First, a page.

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The Canon Powershot G1 X includes a built-in ND filter, like a few other cameras. You simply enable it in the menu and it reduces the light hitting the sensor. The camera also supports and adapter to add a screw on filter, so it is possible to use a standard ND filter instead.

What are the advantages and disadvantages of one type of filter compared to the other?

I already like that the built-in one is so easy to use and requires nothing to carry but its position with respect to the other lens elements is opposite. How does that affect results?

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This would be a whole lot easier to answer if Canon made a real construction diagram available. With most interior/rear filter designs, the lens normally has a clear "filter" in place to keep the optics the same whether the ND filter is in use or not. If that's the case for the G1 X as well, you pay absolutely no "filter tax" by sliding the clear glass out of the way and inserting the ND filter—there's no opportunity for additional flare/ghosting, etc. But since there don't appear to be diagrams including the filter(s) released, I can't make this an answer. –  user2719 Jun 20 '12 at 3:50

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up vote 4 down vote accepted

I think the biggest advantages of a built-in filter is being there all the time while the advantage of an add-on filter system is allowing different filters to be used.

So you can think in the built-in ND as an "extra" filter that you can use without the filter adapter for simpler situations (where the 3 stops would be enough). And then use the external filters for more sophisticated setups. For example:

  • You could use a second ND filter with more stops, allowing you to reduce even more the light entering the camera. Using a "big stopper" with 9 stops plus your internal with 3 stops, gives you a quite dark setup for long exposures during daylight.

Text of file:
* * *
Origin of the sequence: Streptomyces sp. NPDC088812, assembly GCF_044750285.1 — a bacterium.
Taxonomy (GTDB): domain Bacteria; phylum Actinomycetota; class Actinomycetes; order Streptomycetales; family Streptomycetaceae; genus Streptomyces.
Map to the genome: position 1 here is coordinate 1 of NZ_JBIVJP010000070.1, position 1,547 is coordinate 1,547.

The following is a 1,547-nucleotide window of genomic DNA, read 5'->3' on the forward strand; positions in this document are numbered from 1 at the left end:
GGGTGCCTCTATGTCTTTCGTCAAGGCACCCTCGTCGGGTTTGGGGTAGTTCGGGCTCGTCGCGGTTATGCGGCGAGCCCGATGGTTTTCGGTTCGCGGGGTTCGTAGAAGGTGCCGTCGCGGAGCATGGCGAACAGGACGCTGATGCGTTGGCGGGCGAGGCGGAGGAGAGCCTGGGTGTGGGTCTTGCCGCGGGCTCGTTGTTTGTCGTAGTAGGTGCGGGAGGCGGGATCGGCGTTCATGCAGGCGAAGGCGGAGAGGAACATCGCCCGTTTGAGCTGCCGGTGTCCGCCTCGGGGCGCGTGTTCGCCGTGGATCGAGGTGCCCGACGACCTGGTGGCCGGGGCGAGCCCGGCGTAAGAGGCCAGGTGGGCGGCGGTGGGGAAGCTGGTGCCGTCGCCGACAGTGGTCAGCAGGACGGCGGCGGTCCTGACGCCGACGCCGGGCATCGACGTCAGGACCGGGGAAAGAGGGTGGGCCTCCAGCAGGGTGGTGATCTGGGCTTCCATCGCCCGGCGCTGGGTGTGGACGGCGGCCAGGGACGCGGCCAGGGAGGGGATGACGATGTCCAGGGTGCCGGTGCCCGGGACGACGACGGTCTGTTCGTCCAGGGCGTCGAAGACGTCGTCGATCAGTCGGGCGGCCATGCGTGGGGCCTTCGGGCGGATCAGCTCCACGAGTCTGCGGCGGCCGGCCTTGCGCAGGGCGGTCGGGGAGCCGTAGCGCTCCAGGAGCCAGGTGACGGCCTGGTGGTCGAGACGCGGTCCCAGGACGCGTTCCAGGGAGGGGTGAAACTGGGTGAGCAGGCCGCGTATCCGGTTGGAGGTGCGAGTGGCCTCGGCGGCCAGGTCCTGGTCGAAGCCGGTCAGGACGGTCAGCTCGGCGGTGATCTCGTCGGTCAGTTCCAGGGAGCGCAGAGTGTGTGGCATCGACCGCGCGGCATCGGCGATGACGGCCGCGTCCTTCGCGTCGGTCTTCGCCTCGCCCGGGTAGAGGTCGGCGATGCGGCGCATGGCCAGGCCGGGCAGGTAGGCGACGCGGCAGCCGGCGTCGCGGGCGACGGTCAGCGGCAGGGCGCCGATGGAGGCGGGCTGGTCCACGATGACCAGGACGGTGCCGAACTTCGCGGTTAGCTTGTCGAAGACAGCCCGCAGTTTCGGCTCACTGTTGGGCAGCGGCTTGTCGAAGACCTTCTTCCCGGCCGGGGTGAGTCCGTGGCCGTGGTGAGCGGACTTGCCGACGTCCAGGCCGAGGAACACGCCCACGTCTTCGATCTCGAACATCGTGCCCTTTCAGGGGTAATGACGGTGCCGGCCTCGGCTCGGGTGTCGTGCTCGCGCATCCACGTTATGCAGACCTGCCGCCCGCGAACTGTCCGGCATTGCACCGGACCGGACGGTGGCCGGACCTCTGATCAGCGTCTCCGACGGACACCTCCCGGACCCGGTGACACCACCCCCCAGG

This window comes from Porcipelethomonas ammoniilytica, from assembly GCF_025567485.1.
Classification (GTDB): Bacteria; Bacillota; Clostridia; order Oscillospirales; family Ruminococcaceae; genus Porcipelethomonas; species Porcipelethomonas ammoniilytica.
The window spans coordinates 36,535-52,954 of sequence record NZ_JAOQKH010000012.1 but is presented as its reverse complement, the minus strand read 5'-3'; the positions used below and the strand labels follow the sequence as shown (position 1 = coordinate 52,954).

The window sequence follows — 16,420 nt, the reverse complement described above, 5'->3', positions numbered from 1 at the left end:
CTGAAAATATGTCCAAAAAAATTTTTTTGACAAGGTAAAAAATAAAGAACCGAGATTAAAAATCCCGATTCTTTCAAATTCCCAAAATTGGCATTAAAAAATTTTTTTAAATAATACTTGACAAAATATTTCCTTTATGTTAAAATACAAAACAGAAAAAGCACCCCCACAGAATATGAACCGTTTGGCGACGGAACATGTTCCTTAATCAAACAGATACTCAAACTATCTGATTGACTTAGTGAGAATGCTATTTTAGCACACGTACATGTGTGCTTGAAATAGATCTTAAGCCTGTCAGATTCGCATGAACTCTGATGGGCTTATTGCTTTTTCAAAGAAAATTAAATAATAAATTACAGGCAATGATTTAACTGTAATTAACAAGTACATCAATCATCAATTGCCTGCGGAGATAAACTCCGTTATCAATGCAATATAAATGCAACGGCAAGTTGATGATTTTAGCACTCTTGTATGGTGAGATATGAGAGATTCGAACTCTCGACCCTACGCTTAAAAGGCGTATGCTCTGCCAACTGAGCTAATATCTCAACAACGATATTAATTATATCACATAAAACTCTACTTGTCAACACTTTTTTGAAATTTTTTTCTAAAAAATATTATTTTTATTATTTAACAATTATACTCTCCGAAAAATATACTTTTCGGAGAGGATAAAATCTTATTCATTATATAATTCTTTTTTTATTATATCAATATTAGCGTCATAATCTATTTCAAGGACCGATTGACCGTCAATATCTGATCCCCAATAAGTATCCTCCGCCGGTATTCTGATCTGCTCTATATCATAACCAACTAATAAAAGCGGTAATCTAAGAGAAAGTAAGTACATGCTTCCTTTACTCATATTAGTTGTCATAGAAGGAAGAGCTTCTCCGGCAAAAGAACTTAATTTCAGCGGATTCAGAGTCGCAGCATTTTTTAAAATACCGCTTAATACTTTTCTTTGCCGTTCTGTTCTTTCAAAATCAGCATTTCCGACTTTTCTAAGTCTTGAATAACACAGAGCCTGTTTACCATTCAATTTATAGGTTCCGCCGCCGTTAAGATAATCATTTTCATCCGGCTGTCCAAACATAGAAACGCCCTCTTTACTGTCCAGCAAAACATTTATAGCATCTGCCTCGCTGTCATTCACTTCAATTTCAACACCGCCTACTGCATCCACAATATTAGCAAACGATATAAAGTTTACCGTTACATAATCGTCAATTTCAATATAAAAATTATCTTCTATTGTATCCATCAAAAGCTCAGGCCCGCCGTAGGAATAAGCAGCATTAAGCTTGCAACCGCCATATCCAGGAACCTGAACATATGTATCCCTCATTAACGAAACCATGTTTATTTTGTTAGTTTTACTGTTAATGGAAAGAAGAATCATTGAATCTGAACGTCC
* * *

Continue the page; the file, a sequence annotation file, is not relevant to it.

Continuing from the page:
• You could use a polarizer together with the internal ND, so you could make a long exposure of water on a river without some of the reflections and making the leaves around it more "alive".

  • You could use a graduated ND filter together with the non graduated internal one, making it possible to reduce light differently in separated parts of the scene.

Just notice though that the quality of the internal and external filters can make a lot of difference in the final image quality. And if you happen to have a better external filter just use it instead of the build-in.

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Damnit, why can CMOS sensitivity just be controlled electronically when it's a matter of lowering it ... ? –  Skippy Fastol Jun 20 '12 at 10:47
    
@SkippyFastol: The thing which you want exists already: it is called ISO. However we cannot lower / raise it without paying price in DR and/or noise. There is no free lunch. –  John Thomas Jun 21 '12 at 8:03

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